Rhino Poaching in Paris?
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We shouldn't be surprised that vince's head was cut off with a chainsaw, just outside of paris... poaching, and the violence that comes with it, is spreading around the world.
On the cover:
A rhinoceros often abbreviated to rhino, is one of any five extant species of odd-toed ungulates in the family Rhinocerotidae, as well as any of the numerous extinct species. Two of these extant species are native to Africa and three to Southern Asia. (Link) ©2017 Nigel Louw Photography
Let's disrupt wildlife trafficking
In the 1960's the White Rhino was near extinction, with perhaps just 40 left in the world. But environmentalists and animal conservationists got together to prevent poaching and to start up breeding programs. And it worked! The total number of White Rhino's throughout Africa rose to 20,000. That's an enormous victory for wildlife conservation. But then, a rumor got started in Vietnam that Rhino horn cures cancer. That rumor went viral, and now the price of Rhino horn is as much as $50,000 lbs, many times more than gold.
Illegal Rhino poaching is responsible for the deaths of 1,000 Rhino's every year. At this rate, Rhino's don't have much time left. Rhino horns, Elephant tusks, and similar rare wildlife contraband has replaced blood diamonds as the preferred currency for poachers, terrorists and paramilitary rebels. Poachers are becoming far more "professional", with better weapons and high-tech equipment like GPS and night vision glasses.
Today, poachers have the edge over the park rangers that protect endangered animals. With better equipment and support from the international criminal syndicates that traffic illegal wildlife, poachers have killed 1,000 rangers over the last 10 years. Violence against animals has turned into violence against humans. The killing of Vince the White Rhino shows how the growing reach of these criminal syndicates has grown far beyond Africa, and is entering Europe and may soon be in the US.
Illicit wildlife trafficking is a $20 billion a year industry. Some of the world's most violent gangs and organizations used to fund themselves off of blood diamonds, human trafficking and other trades in misery. Now, the value of endangered animals has become so high, that these groups regularly descend on Africa. Of course, the same airports that let these violent criminals fly around the world will allow them to fly to your hometown. In the US alone, over 90 zoos have Rhinos.
We shouldn't be so surprised that Vince was killed and most of his head was cut off with a chainsaw. There have been thefts of rhino horn from museums, auction houses, and private collections around the world. Still, it is a very clear indication that poaching, and the violence that comes with it, is spreading. If anyone had stumbled on the killing of Vince, it is highly likely that any witnesses would have been quickly killed, as the poachers harvested over half a million dollars of Rhino horn.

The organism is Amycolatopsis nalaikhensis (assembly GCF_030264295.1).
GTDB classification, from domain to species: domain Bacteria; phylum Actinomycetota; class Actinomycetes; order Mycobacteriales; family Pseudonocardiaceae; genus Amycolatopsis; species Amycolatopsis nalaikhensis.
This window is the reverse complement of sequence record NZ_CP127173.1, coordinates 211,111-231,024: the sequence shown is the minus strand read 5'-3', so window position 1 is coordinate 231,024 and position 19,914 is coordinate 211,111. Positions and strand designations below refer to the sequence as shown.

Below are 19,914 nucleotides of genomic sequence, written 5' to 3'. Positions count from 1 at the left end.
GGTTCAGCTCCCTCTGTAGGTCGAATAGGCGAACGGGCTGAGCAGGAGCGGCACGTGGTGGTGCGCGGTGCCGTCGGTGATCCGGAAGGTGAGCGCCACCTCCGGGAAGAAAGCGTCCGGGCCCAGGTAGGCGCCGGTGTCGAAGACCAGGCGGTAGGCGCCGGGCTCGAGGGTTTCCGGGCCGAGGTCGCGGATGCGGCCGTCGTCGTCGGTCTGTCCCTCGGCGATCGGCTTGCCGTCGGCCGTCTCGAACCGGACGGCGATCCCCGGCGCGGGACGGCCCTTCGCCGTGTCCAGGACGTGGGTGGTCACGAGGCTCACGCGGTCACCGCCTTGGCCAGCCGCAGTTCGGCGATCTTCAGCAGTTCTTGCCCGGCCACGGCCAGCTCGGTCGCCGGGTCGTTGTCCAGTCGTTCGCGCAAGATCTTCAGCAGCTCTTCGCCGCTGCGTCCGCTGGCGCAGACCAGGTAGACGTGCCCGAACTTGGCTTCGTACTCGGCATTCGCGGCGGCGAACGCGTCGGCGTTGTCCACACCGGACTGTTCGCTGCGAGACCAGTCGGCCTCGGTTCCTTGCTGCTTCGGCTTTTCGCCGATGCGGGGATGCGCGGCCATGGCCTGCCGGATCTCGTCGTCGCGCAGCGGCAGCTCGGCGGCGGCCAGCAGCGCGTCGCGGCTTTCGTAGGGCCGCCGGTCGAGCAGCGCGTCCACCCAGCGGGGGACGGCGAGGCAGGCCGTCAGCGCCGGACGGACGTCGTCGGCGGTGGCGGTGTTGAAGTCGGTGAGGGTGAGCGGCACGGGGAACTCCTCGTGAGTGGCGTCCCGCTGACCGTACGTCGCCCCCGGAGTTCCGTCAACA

Is there any solution for this vicious cycle of animal slaughter? There might be. One group, the GES Africa Fund, focuses on the preservation of Rhinos and is raising money to buy a helicopter to patrol the South Africa / Mozambique border, where many White Rhinos live. The helicopter would allow Park Rangers to patrol further, respond more rapidly poaching incidents, and better protect Park Rangers.
According to Karl Miller, the head of GESAF, "Wildlife protection is at a critical point. In the past, Rangers focused on discouraging poachers from entering the park or chasing them away. This helicopter will allow GESAF to: Extend our patrol range and deny poachers access to the park, arrest the poachers and ensure that they are tried in court, and capture the wildlife contraband, even if the animal has been killed." By meeting these three goals, more poachers are punished, fewer poachers are at liberty to poach again, and crime syndicates are disrupted when they are denied profits to fund the next poaching expedition.
The poachers are coming... They may already be among us! Remember Vince and donate to the Rhino fund of your choice (there are quite a few). You will not only save some magnificent animals, you may keep some very bad guys out of your neighborhood!
Chris Niccolls, Contributor: Chris Niccolls is a New York-based operations, productivity, and outsourcing expert. As an investment banking executive, he became a voice for Wall Street offshoring, developing centers in India, the Philippines, Fargo (USA) and Bristol (UK). Chris has worked in the world’s largest investment banking, legal and insurance firms, and has developed outsourcing advisory groups for New York and London banking firms. He was also a prize-winner in Outsource’s Writing Competition Summer 2016. Chris... (more...)